will launch the first human-like robot to space later this year to become a
permanent resident of the International Space Station. Robonaut 2, or R2, was
developed jointly by NASA and General Motors under a cooperative agreement to
develop a robotic assistant that can work alongside humans, whether they are
astronauts in space or workers at GM manufacturing plants on Earth.
"GM and NASA both share the same
vision that one day humans and robots will work together side by side and in a
safe way. We were struck with the range
of the tasks that Robonaut could do in helping astronauts, and the similarity
of those tasks to the range of assembly tasks that our people need help with. That
similarity and common ground really fostered the relationship that has
culminated in what you see demonstrated here today," says Dr. Roland
Menassa, GM's Advanced Robotics Manager in the Manufacturing Systems Research
The 300-lb R2 consists of a head and a torso
with two arms and two hands. R2 will launch on Space Shuttle Discovery as part
of the STS-133 mission planned for September. Once aboard the station,
engineers will monitor how the robot operates in zero gravity.
"This project exemplifies the
promise that a future generation can have robots both in space and on Earth,
not as replacements for humans but as companions that can carry out key
supporting roles," says John Olson, director of NASA's Exploration Systems
Integration Office at NASA Headquarters in Washington. "The combined
potential of humans and robots is a perfect example of the sum equaling more
than the parts. It will allow us to go farther and achieve more than we can
probably even imagine today."
The dexterous robot not only looks
like a human but is also designed to work like one. With human-like hands and
arms, R2 is able to use the same tools station crew members use. In the future,
the greatest benefits of humanoid robots in space may be as assistants or
stand-ins for astronauts during spacewalks, or for tasks too difficult or
dangerous for humans. For now, R2 is still a prototype and does not have
adequate protection needed to exist in the extreme temperatures outside the
Testing the robot inside the station will
provide an important intermediate environment. R2 will be tested in
microgravity and subjected to the station's radiation and electromagnetic
interference environments. The interior operations will provide performance
data about how a robot may work side-by-side with astronauts. As development
activities progress on the ground, station crews may be provided hardware and
software to update R2 to enable it to do new tasks.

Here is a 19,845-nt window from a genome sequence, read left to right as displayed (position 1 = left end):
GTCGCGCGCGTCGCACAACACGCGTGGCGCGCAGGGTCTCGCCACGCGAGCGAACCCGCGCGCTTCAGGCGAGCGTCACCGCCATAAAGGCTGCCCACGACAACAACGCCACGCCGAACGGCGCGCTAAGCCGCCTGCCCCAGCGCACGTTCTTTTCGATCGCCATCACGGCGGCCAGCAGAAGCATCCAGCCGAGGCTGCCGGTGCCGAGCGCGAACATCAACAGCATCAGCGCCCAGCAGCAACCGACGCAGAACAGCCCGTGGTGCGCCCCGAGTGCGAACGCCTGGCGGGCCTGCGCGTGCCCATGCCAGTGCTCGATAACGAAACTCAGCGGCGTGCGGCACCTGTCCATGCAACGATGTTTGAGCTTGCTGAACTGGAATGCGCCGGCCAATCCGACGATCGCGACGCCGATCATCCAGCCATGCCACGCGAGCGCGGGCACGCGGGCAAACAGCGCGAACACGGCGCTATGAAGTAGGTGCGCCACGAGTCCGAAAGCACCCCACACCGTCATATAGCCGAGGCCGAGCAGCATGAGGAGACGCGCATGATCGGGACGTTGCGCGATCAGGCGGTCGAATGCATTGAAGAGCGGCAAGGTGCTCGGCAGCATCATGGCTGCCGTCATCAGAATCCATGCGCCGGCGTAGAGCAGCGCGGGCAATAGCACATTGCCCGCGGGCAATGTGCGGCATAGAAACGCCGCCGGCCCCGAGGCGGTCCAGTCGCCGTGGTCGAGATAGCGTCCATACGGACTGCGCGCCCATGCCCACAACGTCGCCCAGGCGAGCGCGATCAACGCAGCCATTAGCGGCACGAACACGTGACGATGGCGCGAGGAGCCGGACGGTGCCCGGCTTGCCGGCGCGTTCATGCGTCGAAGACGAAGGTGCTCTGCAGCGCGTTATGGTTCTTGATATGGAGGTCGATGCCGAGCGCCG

R2 is undergoing extensive testing
in preparation for its flight. Vibration, vacuum and radiation testing along
with other procedures being conducted on R2 also benefit the team at GM. The
automaker plans to use technologies from R2 in future advanced vehicle safety
systems and manufacturing plant applications.
"The extreme levels of testing
R2 has undergone as it prepares to venture to the International Space Station
are on par with the validation our vehicles and components go through on the
path to production," says Alan Taub, vice president of GM's global
research and development. "The work done by GM and NASA engineers also
will help us validate manufacturing technologies that will improve the health
and safety of our GM team members at our manufacturing plants throughout the
world. Partnerships between organizations such as GM and NASA help ensure space
exploration, road travel and manufacturing can become even safer in the
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In 2003, the world contained just over 500 million Internet-connected devices. By 2010, this figure had risen to 12.5 billion connected objects, almost six devices per individual with access to the Internet. Now, as we move into 2015, the number of connected 'things' is expected to reach 25 billion, ultimately edging toward 50 billion by the end of the decade.
NASA engineer Brian Trease studied abroad in Japan as a high school student and used to fold fast-food wrappers into cranes using origami techniques he learned in library books. Inspired by this, he began to imagine that origami could be applied to building spacecraft components, particularly solar panels that could one day send solar power from space to be used on earth.
Focus on Fundamentals consists of 45-minute on-line classes that cover a host of technologies. You learn without leaving the comfort of your desk. All classes are taught by subject-matter experts and all are archived. So if you can't attend live, attend at your convenience.